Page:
Although succeeding as a “restaurant of never-ending laughter,” Oguni was initially concerned about possible criticisms, such as, “Don’t treat dementia like a carnival sideshow!” and “Don’t make a laughingstock out of them!” But actually, when guests see the smiles of the staffers with dementia, and the joy that motivates their work, some feel a spirit of courage, while others are moved to tears. And invariably, the servers say such things as “I’m still capable. This has gaven me confidence.” The negative image of dementia was replaced by a fun, positive one. “Calling someone ‘The demented Mrs. Whozit’ is completely different from ‘Mrs. Whozit with dementia.’ Dementia is not what a person is, but just part of who they are. People are people. The change will not come from them, it must come from society,” observes Oguni. “By cultivating tolerance, almost anything can be solved. The image of ‘Cool Japan’ is recently gathering much enthusiasm, but I think ‘Warm Japan’ is just as important. I want to promote a Japan that cultivates a warm, comfortable environment, so people will return home with smiles and a glow in their hearts.”
 2017 Cabinet Office White Paper on the Aging of Society.
Exercise and Activity
The Aeon Group: Gyms for the over 80's
On the fifth floor of the Aeon mall there is also a gym. In a recent documentary they interviewed Nemeto Kazue a fit and active 82 year old ex tax officer. She comes to the Mall every day. She spend 3-5 hours mostly in the gym. The gym is staffed with young, hip and fit trainers. They take her through resistance training and light aerobic exercises. She says she comes because she wants to stay fit like her late mother who was active until the age of 98. She also thinks the trainers are “cute” and are like grandchildren to her. Hopefully she explores the rest of the floor and generates the kind of activity she needs to feed her brain.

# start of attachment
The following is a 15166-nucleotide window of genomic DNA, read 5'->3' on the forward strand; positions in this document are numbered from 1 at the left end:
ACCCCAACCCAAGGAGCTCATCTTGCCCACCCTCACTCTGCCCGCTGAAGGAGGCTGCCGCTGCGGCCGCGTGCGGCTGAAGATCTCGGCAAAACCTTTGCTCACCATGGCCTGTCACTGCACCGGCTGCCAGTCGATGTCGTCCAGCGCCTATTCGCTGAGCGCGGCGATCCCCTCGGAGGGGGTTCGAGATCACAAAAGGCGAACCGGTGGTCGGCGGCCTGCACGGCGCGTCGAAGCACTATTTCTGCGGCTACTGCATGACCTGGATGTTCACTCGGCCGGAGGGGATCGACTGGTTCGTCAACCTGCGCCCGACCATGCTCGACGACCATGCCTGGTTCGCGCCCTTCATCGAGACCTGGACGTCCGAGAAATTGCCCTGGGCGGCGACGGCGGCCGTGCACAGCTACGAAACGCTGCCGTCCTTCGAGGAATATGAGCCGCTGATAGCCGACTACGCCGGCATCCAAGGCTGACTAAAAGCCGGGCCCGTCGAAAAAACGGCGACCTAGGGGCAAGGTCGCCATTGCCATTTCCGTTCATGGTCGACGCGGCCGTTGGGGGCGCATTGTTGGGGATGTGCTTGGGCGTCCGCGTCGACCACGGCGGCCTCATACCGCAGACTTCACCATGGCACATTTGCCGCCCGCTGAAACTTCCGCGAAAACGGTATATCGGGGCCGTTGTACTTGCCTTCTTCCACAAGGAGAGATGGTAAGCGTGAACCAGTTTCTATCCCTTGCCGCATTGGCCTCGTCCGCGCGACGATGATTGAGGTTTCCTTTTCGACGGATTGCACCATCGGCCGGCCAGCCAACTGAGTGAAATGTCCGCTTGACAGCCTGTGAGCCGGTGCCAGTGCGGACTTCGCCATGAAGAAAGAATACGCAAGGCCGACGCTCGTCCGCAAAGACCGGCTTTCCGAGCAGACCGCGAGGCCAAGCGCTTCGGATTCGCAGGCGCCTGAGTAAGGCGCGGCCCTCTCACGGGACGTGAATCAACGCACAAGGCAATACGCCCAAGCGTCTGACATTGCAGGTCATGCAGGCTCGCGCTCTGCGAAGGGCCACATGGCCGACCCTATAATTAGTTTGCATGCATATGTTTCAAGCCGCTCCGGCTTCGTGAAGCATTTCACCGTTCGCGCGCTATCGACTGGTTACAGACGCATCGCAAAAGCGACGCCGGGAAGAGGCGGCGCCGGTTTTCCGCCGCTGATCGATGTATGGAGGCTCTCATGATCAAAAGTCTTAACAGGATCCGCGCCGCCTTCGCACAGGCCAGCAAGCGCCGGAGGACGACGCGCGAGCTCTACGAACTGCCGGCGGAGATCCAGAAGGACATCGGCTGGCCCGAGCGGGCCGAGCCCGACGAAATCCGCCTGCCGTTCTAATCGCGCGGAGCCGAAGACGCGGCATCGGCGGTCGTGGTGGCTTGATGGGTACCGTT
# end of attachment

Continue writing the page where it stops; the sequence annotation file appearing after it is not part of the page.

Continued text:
Fixing Goods Not Just Services
The J Range from Panasonic
Panasonic in Japan is adapting their home appliances to the needs of older people. The Japanese are not tall people, especially earlier generations. In their 50’s the average housewife is only 157cm tall. By the time they are in their eighties they have lost another 5cm. Panasonic are developing new ranges of refrigerators for them. These are shorter and have lower shelves. They are also developing lighter vacuum cleaners. These are more suitable for older people to carry upstairs.
The Wonders of Modern Smartphones
Modern smart phones provide amazing abilities to adapt the sound they provide. Android through its “Sound Quality and Effects” menu, allow users to personalize the sound they hear. Users can adapt the sound based on their age. The can choose different age bands including "Over 65". They can even take a hearing test using headphones. The phone will play tones of different frequencies in different ears. All you have to do is press a key when you hear them. The system will adjust the volume of different frequencies to return the user to the hearing of a twenty-year-old. It will also allow you to listen to music with and without the “adjustment”, if you a brave enough to try!
Nike chases the "Athletes Forever" not the old.
The CruzrOne shoe was designed with the older runner in mind. By redesigning the heel, midsole and even the front they created a shoe that has the landing weight further back on the heel. The result is increased momentum for the slower runneer. Despite this there is no mention of age in the proposition. Instead the shoe was positioned for th "athlete forever". The runner who has already for much of the lives and planned to continue to do so.
Being Called Ageist
“I’m Old , not an Idiot”
This was the rallying call of Carlos San Juan. He started an on line petition to stop Spanish banks excluding older customers by closing branches and moving vital transactions on line. He secured a 650,000 petition and the banks conceded. They put together a government approved Plan. This included banks promising to:
Maintain bank branches
Repair ATM’s with 2 days,
Provided a dedicated older persons phone line at no incremental cost
Simplifying the ease of use of the web-site.